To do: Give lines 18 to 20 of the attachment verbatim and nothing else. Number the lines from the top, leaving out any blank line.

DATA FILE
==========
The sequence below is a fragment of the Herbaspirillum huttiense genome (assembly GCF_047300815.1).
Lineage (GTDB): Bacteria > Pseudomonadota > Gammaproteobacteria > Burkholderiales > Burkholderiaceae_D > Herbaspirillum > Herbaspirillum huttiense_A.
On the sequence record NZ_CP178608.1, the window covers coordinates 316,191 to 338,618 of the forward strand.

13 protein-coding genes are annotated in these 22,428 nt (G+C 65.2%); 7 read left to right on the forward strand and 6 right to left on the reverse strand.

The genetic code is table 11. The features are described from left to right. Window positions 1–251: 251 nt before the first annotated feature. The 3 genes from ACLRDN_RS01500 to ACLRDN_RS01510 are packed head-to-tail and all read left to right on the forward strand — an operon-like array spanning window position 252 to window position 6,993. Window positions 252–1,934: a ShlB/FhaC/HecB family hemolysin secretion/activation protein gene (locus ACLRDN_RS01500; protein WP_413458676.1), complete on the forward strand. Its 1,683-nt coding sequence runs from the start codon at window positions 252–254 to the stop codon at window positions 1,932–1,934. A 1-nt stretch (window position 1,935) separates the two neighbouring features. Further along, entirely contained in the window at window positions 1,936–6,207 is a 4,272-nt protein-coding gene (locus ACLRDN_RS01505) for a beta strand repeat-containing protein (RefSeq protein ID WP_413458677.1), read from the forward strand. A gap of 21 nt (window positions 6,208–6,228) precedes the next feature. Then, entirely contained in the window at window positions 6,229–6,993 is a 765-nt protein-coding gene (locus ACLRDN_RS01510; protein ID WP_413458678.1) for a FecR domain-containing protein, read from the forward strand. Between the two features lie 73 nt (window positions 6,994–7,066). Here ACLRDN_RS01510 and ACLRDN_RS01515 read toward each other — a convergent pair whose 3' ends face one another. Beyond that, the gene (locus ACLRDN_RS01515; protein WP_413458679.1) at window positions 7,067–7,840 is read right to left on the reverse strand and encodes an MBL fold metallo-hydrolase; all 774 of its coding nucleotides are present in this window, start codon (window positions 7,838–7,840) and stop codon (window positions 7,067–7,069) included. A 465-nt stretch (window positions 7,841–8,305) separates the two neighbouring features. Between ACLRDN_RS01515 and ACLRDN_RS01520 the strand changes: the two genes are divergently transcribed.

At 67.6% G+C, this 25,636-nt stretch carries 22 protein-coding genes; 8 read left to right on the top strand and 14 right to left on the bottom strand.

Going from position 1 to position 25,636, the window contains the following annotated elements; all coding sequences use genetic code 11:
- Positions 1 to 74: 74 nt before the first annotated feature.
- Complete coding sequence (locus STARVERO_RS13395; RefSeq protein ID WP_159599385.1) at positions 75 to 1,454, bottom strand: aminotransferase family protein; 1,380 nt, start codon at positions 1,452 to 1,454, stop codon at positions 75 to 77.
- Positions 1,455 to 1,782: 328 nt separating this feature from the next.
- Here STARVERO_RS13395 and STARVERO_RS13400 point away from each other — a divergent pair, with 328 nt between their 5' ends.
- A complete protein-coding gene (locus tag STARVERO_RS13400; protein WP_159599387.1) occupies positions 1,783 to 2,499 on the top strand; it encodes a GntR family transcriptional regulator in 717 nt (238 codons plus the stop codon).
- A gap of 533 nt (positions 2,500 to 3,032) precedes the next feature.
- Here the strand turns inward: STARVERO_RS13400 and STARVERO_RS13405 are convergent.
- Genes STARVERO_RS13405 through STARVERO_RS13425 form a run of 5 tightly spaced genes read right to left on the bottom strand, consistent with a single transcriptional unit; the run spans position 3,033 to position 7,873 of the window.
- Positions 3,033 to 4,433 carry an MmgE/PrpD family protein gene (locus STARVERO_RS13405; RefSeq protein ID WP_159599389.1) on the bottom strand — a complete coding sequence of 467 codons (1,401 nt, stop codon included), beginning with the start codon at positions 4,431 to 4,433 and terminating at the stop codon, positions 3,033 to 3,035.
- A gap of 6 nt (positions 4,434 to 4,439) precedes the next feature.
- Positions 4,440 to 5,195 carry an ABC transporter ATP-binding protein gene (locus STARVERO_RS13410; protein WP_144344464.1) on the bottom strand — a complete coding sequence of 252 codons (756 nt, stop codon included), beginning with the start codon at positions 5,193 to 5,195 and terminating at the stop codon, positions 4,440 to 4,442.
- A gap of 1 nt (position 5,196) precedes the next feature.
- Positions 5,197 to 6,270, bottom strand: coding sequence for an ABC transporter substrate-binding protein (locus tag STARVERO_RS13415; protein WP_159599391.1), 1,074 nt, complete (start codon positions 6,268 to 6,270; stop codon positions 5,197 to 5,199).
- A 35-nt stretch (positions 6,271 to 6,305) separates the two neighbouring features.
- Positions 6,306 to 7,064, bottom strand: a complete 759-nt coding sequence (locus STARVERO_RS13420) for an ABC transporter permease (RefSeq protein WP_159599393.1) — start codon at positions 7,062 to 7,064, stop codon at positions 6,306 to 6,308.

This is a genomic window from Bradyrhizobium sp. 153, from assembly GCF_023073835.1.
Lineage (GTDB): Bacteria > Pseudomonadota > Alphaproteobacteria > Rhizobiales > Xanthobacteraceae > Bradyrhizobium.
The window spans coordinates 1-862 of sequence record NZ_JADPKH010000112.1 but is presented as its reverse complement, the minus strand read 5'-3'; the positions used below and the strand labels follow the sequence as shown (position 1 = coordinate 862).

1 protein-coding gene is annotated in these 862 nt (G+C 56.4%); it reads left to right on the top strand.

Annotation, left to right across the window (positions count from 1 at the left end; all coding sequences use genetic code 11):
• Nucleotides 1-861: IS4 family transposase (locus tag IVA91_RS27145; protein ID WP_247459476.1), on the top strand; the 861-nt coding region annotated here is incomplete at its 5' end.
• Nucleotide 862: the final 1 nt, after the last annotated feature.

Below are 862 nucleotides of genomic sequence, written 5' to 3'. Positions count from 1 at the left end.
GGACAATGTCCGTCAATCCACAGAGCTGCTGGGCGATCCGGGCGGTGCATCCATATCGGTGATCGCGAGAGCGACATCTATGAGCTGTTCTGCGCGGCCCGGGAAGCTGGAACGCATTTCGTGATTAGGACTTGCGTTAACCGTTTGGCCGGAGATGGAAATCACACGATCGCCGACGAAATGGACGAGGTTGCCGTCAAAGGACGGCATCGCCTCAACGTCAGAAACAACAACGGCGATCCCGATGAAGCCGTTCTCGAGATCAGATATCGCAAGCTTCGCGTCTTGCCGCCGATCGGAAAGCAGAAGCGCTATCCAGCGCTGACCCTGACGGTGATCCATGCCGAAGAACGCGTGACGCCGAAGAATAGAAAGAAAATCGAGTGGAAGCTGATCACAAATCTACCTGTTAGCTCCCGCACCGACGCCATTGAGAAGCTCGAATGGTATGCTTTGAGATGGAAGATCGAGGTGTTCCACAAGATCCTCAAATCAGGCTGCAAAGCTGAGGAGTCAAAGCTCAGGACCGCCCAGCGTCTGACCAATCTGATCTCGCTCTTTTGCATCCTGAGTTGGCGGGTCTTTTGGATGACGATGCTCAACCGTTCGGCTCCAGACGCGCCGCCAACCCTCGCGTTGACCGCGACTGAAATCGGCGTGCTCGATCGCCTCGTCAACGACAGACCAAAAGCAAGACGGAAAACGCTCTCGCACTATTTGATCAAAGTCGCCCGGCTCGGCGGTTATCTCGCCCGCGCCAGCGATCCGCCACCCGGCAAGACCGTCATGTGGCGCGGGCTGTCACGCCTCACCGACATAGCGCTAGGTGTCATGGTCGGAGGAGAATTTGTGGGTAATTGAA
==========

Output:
- Positions 4,440 to 5,195 carry an ABC transporter ATP-binding protein gene (locus STARVERO_RS13410; protein WP_144344464.1) on the bottom strand — a complete coding sequence of 252 codons (756 nt, stop codon included), beginning with the start codon at positions 5,193 to 5,195 and terminating at the stop codon, positions 4,440 to 4,442.
- A gap of 1 nt (position 5,196) precedes the next feature.
- Positions 5,197 to 6,270, bottom strand: coding sequence for an ABC transporter substrate-binding protein (locus tag STARVERO_RS13415; protein WP_159599391.1), 1,074 nt, complete (start codon positions 6,268 to 6,270; stop codon positions 5,197 to 5,199).